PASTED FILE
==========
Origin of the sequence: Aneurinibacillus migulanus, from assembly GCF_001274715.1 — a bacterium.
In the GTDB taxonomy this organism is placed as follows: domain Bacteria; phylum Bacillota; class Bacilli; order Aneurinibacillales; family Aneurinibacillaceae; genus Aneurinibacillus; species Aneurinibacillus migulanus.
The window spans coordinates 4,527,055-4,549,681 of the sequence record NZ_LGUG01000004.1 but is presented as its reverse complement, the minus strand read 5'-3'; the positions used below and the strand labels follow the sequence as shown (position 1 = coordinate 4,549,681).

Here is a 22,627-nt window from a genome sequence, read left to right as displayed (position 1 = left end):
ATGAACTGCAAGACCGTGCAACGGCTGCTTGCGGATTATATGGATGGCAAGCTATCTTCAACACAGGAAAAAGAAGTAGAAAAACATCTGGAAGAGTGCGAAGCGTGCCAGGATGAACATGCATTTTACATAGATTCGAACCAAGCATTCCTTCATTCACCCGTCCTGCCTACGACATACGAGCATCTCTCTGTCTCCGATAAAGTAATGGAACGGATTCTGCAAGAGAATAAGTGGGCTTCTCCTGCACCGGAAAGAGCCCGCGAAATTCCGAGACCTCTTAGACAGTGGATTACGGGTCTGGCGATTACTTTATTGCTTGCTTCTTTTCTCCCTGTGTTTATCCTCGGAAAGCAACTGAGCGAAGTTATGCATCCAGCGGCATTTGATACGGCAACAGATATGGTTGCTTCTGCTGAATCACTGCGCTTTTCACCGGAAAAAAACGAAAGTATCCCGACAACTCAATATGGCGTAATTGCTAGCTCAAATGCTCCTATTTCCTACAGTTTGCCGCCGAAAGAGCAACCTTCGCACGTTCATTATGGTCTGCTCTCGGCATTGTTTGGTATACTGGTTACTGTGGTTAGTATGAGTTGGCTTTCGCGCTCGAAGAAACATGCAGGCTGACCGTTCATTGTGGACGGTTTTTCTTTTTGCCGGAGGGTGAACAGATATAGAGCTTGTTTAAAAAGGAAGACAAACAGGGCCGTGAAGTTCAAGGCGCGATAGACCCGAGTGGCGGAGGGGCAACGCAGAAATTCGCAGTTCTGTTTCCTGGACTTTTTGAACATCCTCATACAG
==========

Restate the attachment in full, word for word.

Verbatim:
Origin of the sequence: Aneurinibacillus migulanus, from assembly GCF_001274715.1 — a bacterium.
In the GTDB taxonomy this organism is placed as follows: domain Bacteria; phylum Bacillota; class Bacilli; order Aneurinibacillales; family Aneurinibacillaceae; genus Aneurinibacillus; species Aneurinibacillus migulanus.
The window spans coordinates 4,527,055-4,549,681 of the sequence record NZ_LGUG01000004.1 but is presented as its reverse complement, the minus strand read 5'-3'; the positions used below and the strand labels follow the sequence as shown (position 1 = coordinate 4,549,681).

Here is a 22,627-nt window from a genome sequence, read left to right as displayed (position 1 = left end):
ATGAACTGCAAGACCGTGCAACGGCTGCTTGCGGATTATATGGATGGCAAGCTATCTTCAACACAGGAAAAAGAAGTAGAAAAACATCTGGAAGAGTGCGAAGCGTGCCAGGATGAACATGCATTTTACATAGATTCGAACCAAGCATTCCTTCATTCACCCGTCCTGCCTACGACATACGAGCATCTCTCTGTCTCCGATAAAGTAATGGAACGGATTCTGCAAGAGAATAAGTGGGCTTCTCCTGCACCGGAAAGAGCCCGCGAAATTCCGAGACCTCTTAGACAGTGGATTACGGGTCTGGCGATTACTTTATTGCTTGCTTCTTTTCTCCCTGTGTTTATCCTCGGAAAGCAACTGAGCGAAGTTATGCATCCAGCGGCATTTGATACGGCAACAGATATGGTTGCTTCTGCTGAATCACTGCGCTTTTCACCGGAAAAAAACGAAAGTATCCCGACAACTCAATATGGCGTAATTGCTAGCTCAAATGCTCCTATTTCCTACAGTTTGCCGCCGAAAGAGCAACCTTCGCACGTTCATTATGGTCTGCTCTCGGCATTGTTTGGTATACTGGTTACTGTGGTTAGTATGAGTTGGCTTTCGCGCTCGAAGAAACATGCAGGCTGACCGTTCATTGTGGACGGTTTTTCTTTTTGCCGGAGGGTGAACAGATATAGAGCTTGTTTAAAAAGGAAGACAAACAGGGCCGTGAAGTTCAAGGCGCGATAGACCCGAGTGGCGGAGGGGCAACGCAGAAATTCGCAGTTCTGTTTCCTGGACTTTTTGAACATCCTCATACAG